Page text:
A three-year comparative study of continuation rates, bleeding patterns and satisfaction in Australian women using a subdermal contraceptive implant or progestogen releasing-intrauterine system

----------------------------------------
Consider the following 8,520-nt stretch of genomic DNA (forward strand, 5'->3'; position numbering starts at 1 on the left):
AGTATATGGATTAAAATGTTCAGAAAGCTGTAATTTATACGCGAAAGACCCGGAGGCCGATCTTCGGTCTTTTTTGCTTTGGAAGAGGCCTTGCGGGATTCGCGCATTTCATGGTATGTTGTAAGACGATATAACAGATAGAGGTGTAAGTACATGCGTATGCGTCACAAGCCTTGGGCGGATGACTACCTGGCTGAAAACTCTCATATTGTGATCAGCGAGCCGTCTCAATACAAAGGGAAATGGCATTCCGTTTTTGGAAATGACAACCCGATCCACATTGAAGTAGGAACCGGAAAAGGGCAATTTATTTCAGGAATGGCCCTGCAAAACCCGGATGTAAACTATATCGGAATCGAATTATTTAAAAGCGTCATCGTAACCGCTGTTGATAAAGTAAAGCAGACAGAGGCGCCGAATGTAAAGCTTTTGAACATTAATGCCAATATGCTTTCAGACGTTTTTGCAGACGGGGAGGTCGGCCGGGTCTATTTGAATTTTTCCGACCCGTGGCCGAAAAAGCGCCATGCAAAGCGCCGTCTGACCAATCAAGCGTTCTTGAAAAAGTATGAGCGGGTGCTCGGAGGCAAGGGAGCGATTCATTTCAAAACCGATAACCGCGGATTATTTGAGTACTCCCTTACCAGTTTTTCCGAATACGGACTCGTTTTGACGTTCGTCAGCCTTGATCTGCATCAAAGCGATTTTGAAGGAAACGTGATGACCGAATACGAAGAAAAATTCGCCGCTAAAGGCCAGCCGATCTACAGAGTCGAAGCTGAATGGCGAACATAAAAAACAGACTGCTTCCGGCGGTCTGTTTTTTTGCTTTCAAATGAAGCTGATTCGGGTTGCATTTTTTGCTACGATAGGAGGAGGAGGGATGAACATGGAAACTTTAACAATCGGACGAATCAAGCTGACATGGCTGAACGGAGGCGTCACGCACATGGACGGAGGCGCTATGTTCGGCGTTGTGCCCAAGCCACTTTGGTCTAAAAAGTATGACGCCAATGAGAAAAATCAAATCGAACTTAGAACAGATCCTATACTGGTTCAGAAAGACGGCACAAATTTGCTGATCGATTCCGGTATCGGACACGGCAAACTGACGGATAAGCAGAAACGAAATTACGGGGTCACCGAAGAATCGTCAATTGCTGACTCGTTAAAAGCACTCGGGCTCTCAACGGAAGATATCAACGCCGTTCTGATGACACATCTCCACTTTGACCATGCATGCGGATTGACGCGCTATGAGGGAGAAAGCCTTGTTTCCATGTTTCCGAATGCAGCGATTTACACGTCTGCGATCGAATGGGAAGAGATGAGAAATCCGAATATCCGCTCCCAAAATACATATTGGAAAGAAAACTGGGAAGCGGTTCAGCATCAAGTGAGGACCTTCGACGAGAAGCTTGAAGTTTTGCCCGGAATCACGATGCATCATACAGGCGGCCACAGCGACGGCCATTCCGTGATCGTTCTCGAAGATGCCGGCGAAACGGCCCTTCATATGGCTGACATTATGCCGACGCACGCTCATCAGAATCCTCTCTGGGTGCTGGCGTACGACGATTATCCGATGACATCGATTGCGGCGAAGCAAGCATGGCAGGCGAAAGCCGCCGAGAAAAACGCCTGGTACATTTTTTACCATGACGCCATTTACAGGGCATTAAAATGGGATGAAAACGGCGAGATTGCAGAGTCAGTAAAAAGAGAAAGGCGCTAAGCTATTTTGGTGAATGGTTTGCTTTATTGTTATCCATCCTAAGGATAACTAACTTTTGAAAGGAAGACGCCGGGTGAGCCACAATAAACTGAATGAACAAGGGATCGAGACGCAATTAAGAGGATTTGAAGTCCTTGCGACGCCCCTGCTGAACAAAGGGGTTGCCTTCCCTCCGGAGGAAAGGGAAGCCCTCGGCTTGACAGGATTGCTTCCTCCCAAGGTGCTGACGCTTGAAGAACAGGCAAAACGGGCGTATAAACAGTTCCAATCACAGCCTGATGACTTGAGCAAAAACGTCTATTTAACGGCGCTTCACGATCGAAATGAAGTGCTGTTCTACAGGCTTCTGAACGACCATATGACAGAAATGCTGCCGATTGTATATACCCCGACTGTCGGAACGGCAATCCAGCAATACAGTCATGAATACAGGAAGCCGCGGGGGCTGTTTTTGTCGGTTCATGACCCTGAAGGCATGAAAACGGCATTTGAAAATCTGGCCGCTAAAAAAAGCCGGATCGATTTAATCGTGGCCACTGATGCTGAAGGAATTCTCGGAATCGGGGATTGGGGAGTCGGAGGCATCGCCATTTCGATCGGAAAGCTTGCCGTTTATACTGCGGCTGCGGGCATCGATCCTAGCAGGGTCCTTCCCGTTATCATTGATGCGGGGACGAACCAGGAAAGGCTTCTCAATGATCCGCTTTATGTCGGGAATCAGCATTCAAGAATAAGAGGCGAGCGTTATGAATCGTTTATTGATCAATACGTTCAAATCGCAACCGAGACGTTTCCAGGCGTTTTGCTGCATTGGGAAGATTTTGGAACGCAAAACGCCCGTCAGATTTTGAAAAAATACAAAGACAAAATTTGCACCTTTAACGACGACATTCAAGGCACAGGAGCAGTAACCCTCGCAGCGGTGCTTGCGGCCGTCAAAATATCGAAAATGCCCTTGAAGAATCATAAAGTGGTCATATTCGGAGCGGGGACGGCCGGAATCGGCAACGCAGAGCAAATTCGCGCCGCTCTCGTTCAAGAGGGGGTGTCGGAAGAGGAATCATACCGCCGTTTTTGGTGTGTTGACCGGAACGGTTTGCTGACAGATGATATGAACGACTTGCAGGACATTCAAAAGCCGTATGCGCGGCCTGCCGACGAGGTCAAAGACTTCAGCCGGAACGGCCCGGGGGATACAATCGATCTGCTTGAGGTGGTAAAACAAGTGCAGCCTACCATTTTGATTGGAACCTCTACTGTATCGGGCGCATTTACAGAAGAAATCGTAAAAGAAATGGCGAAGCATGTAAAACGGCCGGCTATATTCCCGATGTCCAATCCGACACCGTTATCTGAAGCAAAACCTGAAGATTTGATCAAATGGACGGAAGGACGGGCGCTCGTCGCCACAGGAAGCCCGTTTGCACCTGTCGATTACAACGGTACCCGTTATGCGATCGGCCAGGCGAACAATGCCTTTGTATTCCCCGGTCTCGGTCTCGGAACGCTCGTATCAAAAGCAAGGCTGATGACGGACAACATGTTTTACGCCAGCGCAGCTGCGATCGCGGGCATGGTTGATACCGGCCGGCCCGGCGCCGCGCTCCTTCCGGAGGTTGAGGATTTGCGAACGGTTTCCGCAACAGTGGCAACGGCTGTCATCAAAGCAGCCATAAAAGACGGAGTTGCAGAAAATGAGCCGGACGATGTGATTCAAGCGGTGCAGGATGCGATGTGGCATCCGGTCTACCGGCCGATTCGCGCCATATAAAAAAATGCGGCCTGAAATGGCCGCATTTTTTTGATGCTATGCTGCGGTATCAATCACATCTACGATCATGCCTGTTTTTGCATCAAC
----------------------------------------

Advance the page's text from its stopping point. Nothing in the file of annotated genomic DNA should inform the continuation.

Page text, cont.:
BACKGROUND Long-acting reversible contraceptive methods (LARCs) are safe, highly effective, readily reversible, and require no action on the part of the user following insertion. Early discontinuation may put women at increased risk of unintended pregnancy. METHODS Following insertion of a progestogen-only subdermal implant or intrauterine system (IUS) at Family Planning NSW, women 18 years and older completed a questionnaire about their choice. At 6 weeks, 6, 12, 24 and 36 months by telephone or online they completed a questionnaire about bleeding patterns, side effects, satisfaction, and reasons for discontinuation. RESULTS Two hundred IUS users and 149 implant users were enrolled. The former were generally older, married or in a de-facto relationship, and had children. Forty-seven percent of implant users discontinued within three years compared to 27% of IUS users (p = 0.002). In the first two years amenorrhoea was more frequent in implant users. Frequent bleeding/spotting was more prevalent in the first year of IUS use but over time was twice as prevalent in implant users. Infrequent bleeding/spotting was more common in IUS users. CONCLUSION Both devices are highly effective and acceptable cost-effective methods. While LARCs should be promoted to women of all ages seeking contraception, early discontinuation due to unacceptable bleeding highlights the need for pre-insertion counselling.